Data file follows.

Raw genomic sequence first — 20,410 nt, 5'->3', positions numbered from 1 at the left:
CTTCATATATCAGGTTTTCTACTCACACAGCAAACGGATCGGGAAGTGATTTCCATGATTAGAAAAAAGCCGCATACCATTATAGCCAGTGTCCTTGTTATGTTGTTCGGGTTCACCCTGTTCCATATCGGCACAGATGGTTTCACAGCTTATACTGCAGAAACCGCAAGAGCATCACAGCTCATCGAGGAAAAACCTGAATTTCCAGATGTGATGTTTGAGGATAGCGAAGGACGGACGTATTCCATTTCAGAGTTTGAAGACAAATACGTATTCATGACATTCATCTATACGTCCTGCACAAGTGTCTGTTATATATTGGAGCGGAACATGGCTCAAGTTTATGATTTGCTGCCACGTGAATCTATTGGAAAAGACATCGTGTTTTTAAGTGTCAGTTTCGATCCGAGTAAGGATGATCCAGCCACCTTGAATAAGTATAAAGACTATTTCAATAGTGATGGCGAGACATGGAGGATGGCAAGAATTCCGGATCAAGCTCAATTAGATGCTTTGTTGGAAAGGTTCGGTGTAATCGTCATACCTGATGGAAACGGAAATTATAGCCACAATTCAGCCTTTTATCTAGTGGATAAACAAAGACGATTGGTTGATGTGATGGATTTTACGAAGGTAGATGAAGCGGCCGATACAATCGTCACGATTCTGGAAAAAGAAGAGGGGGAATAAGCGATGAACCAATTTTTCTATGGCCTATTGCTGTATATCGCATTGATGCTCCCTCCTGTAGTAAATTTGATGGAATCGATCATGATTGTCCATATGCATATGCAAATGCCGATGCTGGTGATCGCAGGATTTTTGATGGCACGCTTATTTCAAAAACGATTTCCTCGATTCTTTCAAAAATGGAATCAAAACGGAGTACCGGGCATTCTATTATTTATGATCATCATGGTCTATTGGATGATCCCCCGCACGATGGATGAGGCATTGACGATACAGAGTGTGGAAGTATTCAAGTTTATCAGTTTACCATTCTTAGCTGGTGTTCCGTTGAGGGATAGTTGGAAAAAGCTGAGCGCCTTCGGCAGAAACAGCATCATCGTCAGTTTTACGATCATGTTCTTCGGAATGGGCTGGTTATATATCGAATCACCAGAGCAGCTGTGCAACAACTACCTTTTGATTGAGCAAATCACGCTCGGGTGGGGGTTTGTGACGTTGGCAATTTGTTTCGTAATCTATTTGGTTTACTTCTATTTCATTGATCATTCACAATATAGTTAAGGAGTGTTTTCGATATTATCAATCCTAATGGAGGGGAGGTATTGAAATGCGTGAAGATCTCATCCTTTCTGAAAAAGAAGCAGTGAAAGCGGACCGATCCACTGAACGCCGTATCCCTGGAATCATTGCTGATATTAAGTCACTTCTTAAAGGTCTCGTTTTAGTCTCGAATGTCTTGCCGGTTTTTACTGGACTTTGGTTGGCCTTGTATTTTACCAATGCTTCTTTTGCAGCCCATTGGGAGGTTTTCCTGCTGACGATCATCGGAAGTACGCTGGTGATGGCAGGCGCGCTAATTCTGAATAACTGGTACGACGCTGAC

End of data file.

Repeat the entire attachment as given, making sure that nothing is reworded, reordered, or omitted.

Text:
Raw genomic sequence first — 20,410 nt, 5'->3', positions numbered from 1 at the left:
CTTCATATATCAGGTTTTCTACTCACACAGCAAACGGATCGGGAAGTGATTTCCATGATTAGAAAAAAGCCGCATACCATTATAGCCAGTGTCCTTGTTATGTTGTTCGGGTTCACCCTGTTCCATATCGGCACAGATGGTTTCACAGCTTATACTGCAGAAACCGCAAGAGCATCACAGCTCATCGAGGAAAAACCTGAATTTCCAGATGTGATGTTTGAGGATAGCGAAGGACGGACGTATTCCATTTCAGAGTTTGAAGACAAATACGTATTCATGACATTCATCTATACGTCCTGCACAAGTGTCTGTTATATATTGGAGCGGAACATGGCTCAAGTTTATGATTTGCTGCCACGTGAATCTATTGGAAAAGACATCGTGTTTTTAAGTGTCAGTTTCGATCCGAGTAAGGATGATCCAGCCACCTTGAATAAGTATAAAGACTATTTCAATAGTGATGGCGAGACATGGAGGATGGCAAGAATTCCGGATCAAGCTCAATTAGATGCTTTGTTGGAAAGGTTCGGTGTAATCGTCATACCTGATGGAAACGGAAATTATAGCCACAATTCAGCCTTTTATCTAGTGGATAAACAAAGACGATTGGTTGATGTGATGGATTTTACGAAGGTAGATGAAGCGGCCGATACAATCGTCACGATTCTGGAAAAAGAAGAGGGGGAATAAGCGATGAACCAATTTTTCTATGGCCTATTGCTGTATATCGCATTGATGCTCCCTCCTGTAGTAAATTTGATGGAATCGATCATGATTGTCCATATGCATATGCAAATGCCGATGCTGGTGATCGCAGGATTTTTGATGGCACGCTTATTTCAAAAACGATTTCCTCGATTCTTTCAAAAATGGAATCAAAACGGAGTACCGGGCATTCTATTATTTATGATCATCATGGTCTATTGGATGATCCCCCGCACGATGGATGAGGCATTGACGATACAGAGTGTGGAAGTATTCAAGTTTATCAGTTTACCATTCTTAGCTGGTGTTCCGTTGAGGGATAGTTGGAAAAAGCTGAGCGCCTTCGGCAGAAACAGCATCATCGTCAGTTTTACGATCATGTTCTTCGGAATGGGCTGGTTATATATCGAATCACCAGAGCAGCTGTGCAACAACTACCTTTTGATTGAGCAAATCACGCTCGGGTGGGGGTTTGTGACGTTGGCAATTTGTTTCGTAATCTATTTGGTTTACTTCTATTTCATTGATCATTCACAATATAGTTAAGGAGTGTTTTCGATATTATCAATCCTAATGGAGGGGAGGTATTGAAATGCGTGAAGATCTCATCCTTTCTGAAAAAGAAGCAGTGAAAGCGGACCGATCCACTGAACGCCGTATCCCTGGAATCATTGCTGATATTAAGTCACTTCTTAAAGGTCTCGTTTTAGTCTCGAATGTCTTGCCGGTTTTTACTGGACTTTGGTTGGCCTTGTATTTTACCAATGCTTCTTTTGCAGCCCATTGGGAGGTTTTCCTGCTGACGATCATCGGAAGTACGCTGGTGATGGCAGGCGCGCTAATTCTGAATAACTGGTACGACGCTGAC